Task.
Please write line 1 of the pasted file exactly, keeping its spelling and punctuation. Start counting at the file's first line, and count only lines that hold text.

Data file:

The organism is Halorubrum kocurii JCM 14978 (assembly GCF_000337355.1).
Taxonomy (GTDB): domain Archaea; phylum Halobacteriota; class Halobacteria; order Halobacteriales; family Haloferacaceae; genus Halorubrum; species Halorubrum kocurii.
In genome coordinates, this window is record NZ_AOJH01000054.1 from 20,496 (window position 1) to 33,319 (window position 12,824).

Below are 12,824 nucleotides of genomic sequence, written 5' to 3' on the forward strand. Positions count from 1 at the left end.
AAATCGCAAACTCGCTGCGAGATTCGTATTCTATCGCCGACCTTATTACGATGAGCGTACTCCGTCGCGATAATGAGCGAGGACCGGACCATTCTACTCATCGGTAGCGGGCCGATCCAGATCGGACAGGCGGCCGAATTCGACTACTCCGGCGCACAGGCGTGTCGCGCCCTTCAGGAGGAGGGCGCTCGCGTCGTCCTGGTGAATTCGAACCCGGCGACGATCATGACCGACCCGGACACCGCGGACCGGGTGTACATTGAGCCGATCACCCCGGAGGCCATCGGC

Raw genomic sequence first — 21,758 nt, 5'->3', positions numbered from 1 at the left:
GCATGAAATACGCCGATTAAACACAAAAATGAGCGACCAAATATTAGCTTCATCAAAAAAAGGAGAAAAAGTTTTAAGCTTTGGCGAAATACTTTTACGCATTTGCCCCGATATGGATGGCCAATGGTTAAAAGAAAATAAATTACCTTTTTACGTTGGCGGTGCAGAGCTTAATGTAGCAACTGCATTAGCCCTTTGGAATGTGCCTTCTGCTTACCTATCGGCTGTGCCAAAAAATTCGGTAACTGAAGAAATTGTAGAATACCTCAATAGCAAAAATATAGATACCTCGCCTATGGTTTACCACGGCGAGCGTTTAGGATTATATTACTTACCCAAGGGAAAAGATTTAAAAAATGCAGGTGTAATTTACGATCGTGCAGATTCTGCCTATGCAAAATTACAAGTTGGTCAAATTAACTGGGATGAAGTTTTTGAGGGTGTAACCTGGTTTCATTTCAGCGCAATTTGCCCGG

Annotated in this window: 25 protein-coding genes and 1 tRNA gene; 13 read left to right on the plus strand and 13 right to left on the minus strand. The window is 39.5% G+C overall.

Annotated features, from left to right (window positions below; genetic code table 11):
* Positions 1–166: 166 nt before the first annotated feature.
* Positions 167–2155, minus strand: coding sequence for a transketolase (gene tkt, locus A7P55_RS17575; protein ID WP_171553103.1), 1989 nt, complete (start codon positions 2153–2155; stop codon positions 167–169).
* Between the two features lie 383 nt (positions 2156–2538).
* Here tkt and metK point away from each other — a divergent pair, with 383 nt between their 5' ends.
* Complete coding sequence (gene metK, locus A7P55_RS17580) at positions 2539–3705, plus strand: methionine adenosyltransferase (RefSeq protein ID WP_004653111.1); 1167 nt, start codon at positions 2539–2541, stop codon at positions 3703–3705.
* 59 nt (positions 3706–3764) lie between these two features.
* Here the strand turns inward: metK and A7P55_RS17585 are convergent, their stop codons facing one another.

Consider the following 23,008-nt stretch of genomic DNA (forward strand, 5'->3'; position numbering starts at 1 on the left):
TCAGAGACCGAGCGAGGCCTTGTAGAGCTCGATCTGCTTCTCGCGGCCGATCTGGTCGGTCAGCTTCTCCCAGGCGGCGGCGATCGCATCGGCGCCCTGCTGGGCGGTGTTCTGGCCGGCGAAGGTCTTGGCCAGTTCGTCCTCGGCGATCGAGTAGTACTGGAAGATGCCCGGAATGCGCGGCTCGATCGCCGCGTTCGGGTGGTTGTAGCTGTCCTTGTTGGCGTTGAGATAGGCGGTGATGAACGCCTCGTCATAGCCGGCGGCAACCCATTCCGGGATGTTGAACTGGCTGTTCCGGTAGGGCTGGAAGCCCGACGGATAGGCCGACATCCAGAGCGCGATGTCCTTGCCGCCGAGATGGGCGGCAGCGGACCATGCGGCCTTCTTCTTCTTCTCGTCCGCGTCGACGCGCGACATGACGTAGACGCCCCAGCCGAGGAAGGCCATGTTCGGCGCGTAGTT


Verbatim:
The organism is Halorubrum kocurii JCM 14978 (assembly GCF_000337355.1).